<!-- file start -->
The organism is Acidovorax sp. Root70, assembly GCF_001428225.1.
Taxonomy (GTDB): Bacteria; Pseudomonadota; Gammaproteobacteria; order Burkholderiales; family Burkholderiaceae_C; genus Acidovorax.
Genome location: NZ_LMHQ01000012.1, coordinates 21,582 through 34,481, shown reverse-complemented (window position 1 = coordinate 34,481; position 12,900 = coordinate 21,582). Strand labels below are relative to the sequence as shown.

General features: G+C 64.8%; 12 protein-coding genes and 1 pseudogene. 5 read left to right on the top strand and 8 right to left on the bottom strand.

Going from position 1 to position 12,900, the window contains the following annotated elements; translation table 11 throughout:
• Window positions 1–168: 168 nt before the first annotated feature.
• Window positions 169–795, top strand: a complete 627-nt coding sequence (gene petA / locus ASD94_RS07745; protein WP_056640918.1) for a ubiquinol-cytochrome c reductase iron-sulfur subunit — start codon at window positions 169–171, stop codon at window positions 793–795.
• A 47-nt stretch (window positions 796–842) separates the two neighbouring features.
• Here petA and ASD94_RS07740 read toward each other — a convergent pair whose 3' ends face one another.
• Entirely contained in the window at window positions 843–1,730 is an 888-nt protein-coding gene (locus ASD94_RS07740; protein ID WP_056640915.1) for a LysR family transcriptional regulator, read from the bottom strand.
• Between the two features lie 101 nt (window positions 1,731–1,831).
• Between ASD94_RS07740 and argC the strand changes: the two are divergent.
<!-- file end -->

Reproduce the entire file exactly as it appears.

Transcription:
The organism is Acidovorax sp. Root70, assembly GCF_001428225.1.
Taxonomy (GTDB): Bacteria; Pseudomonadota; Gammaproteobacteria; order Burkholderiales; family Burkholderiaceae_C; genus Acidovorax.
Genome location: NZ_LMHQ01000012.1, coordinates 21,582 through 34,481, shown reverse-complemented (window position 1 = coordinate 34,481; position 12,900 = coordinate 21,582). Strand labels below are relative to the sequence as shown.

General features: G+C 64.8%; 12 protein-coding genes and 1 pseudogene. 5 read left to right on the top strand and 8 right to left on the bottom strand.

Going from position 1 to position 12,900, the window contains the following annotated elements; translation table 11 throughout:
• Window positions 1–168: 168 nt before the first annotated feature.
• Window positions 169–795, top strand: a complete 627-nt coding sequence (gene petA / locus ASD94_RS07745; protein WP_056640918.1) for a ubiquinol-cytochrome c reductase iron-sulfur subunit — start codon at window positions 169–171, stop codon at window positions 793–795.
• A 47-nt stretch (window positions 796–842) separates the two neighbouring features.
• Here petA and ASD94_RS07740 read toward each other — a convergent pair whose 3' ends face one another.
• Entirely contained in the window at window positions 843–1,730 is an 888-nt protein-coding gene (locus ASD94_RS07740; protein ID WP_056640915.1) for a LysR family transcriptional regulator, read from the bottom strand.
• Between the two features lie 101 nt (window positions 1,731–1,831).
• Between ASD94_RS07740 and argC the strand changes: the two are divergent.